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Throughout the five months of troubleshooting, Voyager’s ground team continued to receive signals indicating the spacecraft was still alive. But until Saturday, they lacked insight into specific details about the status of Voyager 1.

“It’s pretty much just the way we left it,” Spilker said. “We’re still in the initial phases of analyzing all of the channels and looking at their trends. Some of the temperatures went down a little bit with this period of time that’s gone on, but we’re pretty much seeing everything we had hoped for. And that’s always good news.”

Relocating Code

Through their investigation, Voyager’s ground team discovered that a single chip responsible for storing a portion of the FDS memory had stopped working, probably due to either a cosmic ray hit or a failure of aging hardware. This affected some of the computer’s software code.

“That took out a section of memory,” Spilker said. “What they have to do is relocate that code into a different portion of the memory, and then make sure that anything that uses those codes, those subroutines, know to go to the new location of memory, for access and to run it.”

Only about 3 percent of the FDS memory was corrupted by the bad chip, so engineers needed to transplant that code into another part of the memory bank. But no single location is large enough to hold the section of code in its entirety, NASA said.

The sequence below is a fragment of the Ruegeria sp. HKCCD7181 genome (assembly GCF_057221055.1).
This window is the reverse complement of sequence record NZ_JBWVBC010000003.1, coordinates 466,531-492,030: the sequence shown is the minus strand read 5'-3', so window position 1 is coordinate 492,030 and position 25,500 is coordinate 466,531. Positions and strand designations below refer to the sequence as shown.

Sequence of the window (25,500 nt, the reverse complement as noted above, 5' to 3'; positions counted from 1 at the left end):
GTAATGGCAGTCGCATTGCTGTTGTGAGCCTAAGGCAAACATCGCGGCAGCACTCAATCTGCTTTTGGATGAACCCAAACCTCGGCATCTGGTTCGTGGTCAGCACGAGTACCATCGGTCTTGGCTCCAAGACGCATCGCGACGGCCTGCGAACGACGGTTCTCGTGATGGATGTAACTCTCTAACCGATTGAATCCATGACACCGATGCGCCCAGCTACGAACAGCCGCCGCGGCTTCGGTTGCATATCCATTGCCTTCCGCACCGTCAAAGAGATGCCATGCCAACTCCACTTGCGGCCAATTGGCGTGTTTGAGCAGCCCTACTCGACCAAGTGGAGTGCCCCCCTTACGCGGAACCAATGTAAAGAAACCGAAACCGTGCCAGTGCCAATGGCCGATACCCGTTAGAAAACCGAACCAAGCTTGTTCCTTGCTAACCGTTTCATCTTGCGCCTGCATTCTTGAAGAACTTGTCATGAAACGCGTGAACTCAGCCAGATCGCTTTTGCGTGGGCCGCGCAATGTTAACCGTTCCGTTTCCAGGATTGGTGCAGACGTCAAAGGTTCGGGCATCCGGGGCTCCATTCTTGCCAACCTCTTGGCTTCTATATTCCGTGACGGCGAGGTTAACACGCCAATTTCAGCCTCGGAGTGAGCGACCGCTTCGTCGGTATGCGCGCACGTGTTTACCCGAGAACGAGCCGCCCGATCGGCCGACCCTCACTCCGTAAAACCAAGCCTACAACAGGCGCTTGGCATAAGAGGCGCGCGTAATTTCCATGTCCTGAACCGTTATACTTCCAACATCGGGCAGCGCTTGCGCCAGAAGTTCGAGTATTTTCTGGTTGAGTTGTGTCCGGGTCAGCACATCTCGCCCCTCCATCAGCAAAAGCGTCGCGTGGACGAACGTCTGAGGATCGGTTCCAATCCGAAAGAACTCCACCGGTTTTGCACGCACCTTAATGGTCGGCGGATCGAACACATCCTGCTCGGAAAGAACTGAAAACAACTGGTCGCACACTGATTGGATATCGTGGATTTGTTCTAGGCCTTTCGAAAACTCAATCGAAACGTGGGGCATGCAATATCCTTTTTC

So the Voyager team divided the code into sections for storage in different places in the FDS. This wasn’t just a copy-and-paste job. Engineers needed to modify some of the code to make sure it will all work together. “Any references to the location of that code in other parts of the FDS memory needed to be updated as well,” NASA said in a statement.

Newer NASA missions have hardware and software simulators on the ground, where engineers can test new procedures to make sure they do no harm when they uplink commands to the real spacecraft. Due to its age, Voyager doesn’t have any ground simulators, and much of the mission’s original design documentation remains in paper form and hasn’t been digitized.

“It was really eyes-only to look at the code,” Spilker said. “So we had to triple check. Everybody was looking through and making sure we had all of the links coming together.”

This was just the first step in restoring Voyager 1 to full functionality. “We were pretty sure it would work, but until it actually happened, we didn’t know 100 percent for sure,” Spilker said.

“The reason we didn’t do everything in one step is that there was a very limited amount of memory we could find quickly, so we prioritized one data mode (the engineering data mode), and relocated only the code to restore that mode,” said Jeff Mellstrom, a JPL engineer who leads the Voyager 1 “tiger team” tasked with overcoming this problem.

“The next step, to relocate the remaining three actively used science data modes, is essentially the same,” Mellstrom said in a written response to Ars. “The main difference is the available memory constraint is now even tighter. We have ideas where we could relocate the code, but we haven’t yet fully assessed the options or made a decision. These are the first steps we will start this week.”